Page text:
The Board of Josephine County Commissioners had its shortest meeting of the year at its weekly business session.
Clocking in at under 10 minutes, the Oct. 19 BCC meeting contained only one discussion of note, which was brought up during requests and comments from citizens.
“Our agenda is brief,” remarked Vice Chair Darin Fowler, filling in at the head of the dais for an absent Chair Herman Baertschiger, at the start of the meeting. “So we’ll start out with requests and comments from citizens.”
Paul Shapiro used his three minutes to discuss Oregon state laws regarding UTVs.
Nationwide Insurance has an informational web page defining UTVs, and contrasting them with ATVs, commonly known as all-terrain vehicles: “Utility Terrain Vehicles, or UTVs, are built and used more for work than recreation. They are large, powerful, able to seat passengers side by side, and built with lots of storage space. They’re commonly used to haul equipment and supplies in locations that make using a truck impractical or impossible.
“UTVs have a lot of storage space. Most known for hauling feed, hay, and supplies on farms, they are becoming more popular within non-agricultural communities. They’re not uncommon at schools, where they’re used to transport water jugs, sports equipment and occasionally, athletes.”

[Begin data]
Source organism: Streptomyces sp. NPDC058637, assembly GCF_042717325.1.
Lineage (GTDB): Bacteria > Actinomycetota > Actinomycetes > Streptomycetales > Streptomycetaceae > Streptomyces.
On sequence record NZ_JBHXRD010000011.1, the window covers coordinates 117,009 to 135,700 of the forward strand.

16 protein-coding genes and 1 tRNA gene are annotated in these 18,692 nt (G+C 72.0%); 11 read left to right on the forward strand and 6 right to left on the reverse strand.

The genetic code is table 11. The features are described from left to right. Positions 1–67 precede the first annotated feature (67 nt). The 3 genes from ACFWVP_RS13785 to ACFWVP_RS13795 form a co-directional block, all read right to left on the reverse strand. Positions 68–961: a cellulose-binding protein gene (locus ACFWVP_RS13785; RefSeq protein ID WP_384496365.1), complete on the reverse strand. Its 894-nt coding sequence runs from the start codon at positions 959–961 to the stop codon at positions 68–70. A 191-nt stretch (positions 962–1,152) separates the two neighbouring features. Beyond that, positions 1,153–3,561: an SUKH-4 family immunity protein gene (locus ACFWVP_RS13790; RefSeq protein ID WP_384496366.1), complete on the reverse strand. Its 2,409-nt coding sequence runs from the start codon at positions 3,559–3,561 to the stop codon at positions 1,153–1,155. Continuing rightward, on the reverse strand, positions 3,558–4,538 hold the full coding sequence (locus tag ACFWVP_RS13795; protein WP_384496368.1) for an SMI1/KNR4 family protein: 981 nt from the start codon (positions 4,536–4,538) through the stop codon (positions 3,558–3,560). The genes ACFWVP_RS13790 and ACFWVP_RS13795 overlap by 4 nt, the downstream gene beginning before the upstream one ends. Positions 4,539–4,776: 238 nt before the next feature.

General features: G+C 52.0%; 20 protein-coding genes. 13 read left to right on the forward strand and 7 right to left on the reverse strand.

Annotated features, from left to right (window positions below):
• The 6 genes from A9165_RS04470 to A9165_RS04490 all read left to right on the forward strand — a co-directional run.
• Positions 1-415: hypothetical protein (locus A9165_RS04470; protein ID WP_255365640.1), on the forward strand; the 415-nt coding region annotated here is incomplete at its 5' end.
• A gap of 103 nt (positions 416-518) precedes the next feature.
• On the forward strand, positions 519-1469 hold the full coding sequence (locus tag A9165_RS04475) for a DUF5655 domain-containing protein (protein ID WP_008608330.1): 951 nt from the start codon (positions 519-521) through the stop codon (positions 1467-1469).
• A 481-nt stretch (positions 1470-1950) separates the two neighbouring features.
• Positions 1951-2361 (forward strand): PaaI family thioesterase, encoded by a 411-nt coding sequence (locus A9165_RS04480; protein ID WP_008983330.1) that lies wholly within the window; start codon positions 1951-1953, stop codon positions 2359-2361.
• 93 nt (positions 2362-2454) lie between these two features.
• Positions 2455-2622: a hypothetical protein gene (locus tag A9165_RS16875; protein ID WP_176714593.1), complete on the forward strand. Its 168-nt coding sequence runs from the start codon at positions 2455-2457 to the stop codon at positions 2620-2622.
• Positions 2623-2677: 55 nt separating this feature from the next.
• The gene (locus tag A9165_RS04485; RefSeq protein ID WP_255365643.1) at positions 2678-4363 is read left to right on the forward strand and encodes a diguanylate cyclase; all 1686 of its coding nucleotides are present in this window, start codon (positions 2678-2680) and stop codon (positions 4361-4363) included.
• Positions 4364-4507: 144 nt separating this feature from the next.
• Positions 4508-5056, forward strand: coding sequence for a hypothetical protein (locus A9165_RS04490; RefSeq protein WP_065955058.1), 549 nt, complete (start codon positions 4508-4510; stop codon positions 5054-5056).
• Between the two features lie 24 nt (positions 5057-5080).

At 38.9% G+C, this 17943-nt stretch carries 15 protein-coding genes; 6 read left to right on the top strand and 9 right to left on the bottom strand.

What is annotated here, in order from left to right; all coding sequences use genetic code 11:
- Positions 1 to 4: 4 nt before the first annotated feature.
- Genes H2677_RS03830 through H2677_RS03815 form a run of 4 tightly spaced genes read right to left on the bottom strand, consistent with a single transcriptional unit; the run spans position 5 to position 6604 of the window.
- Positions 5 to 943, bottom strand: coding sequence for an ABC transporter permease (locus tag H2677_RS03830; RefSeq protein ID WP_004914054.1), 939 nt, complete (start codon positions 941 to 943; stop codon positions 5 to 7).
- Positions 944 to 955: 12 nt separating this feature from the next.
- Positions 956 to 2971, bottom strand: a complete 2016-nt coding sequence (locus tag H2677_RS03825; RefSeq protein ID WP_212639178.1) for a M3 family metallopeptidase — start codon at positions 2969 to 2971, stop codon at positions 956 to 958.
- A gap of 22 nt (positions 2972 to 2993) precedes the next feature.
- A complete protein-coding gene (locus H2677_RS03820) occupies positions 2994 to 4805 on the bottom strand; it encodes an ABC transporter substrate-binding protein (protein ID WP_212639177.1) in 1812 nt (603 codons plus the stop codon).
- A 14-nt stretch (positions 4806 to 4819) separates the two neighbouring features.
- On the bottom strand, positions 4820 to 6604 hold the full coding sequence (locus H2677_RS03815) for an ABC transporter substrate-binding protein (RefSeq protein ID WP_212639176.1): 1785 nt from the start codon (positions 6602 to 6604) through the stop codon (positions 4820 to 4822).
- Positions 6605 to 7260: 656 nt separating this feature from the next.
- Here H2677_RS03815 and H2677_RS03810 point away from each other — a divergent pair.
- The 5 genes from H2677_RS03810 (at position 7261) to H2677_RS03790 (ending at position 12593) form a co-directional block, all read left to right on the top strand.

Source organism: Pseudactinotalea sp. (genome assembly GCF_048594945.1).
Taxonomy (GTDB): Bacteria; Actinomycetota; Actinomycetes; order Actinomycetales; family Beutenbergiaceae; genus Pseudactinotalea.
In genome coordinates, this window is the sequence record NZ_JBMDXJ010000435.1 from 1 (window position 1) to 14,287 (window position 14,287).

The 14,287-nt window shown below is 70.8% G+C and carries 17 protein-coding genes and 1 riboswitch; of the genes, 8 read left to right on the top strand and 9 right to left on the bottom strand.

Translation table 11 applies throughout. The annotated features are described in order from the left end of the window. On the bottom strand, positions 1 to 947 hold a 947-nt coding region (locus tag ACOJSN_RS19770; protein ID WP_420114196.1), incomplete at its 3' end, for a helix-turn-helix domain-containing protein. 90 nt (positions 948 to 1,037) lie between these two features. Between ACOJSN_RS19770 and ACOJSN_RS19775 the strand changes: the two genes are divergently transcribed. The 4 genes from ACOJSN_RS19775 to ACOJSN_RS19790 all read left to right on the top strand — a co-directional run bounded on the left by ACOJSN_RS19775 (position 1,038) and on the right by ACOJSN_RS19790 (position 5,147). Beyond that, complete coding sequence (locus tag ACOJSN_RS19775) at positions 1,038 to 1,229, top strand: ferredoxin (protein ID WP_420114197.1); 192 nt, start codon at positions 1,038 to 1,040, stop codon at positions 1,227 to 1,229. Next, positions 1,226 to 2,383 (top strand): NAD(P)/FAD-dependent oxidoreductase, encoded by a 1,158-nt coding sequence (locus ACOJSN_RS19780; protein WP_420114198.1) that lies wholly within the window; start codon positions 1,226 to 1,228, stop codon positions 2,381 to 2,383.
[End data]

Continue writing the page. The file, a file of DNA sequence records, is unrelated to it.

Read more about the differences between UTVs and ATVs here: www.nationwide.com/lc/resources/powersports/articles/difference-between-atv-utv.
According to Shapiro, “As of January 2022, there are six counties that allow UTVs for on-road use.” The only of these that allow UTV use on all roads, Shapiro said, is Grant County, but Baker, Lake and Union allow for UTV use on all roads except highways, and Klamath and Douglas have certain types of roads UTVs can be implemented on.
Shapiro claimed that the state of Oregon allows municipalities to pass their own ordinances regarding how UTVs can be used, and he petitioned the commissioners to look into passing a UTV-related ordinance in Josephine County.
Commissioner Dan DeYoung responded, “I’m interested in this,” but went on to point out that the counties Shapiro mentioned are heavily rural. Shapiro himself noted that highways in Lake County were paved to accommodate UTV use for farming purposes.
DeYoung said he’d like to find out if there are specific criteria UTVs would need to meet to be road-ready.
“I’m willing to look into it,” said DeYoung. “See if it could happen, and what it would take to see that it happens.”
Fowler pointed out that he sees farmers using tractors near his home on Lower River Road, and expressed interest in exploring the idea of allowing UTVs to be used in a similar manner.
No concrete action was taken regarding UTVs at the session, but both attending commissioners said they would talk with Shapiro further following the end of the meeting.
To read more about the state of Oregon’s stance on UTVs, visit www.oregon.gov/oprd/ATV/Pages/ATV-Classifications.aspx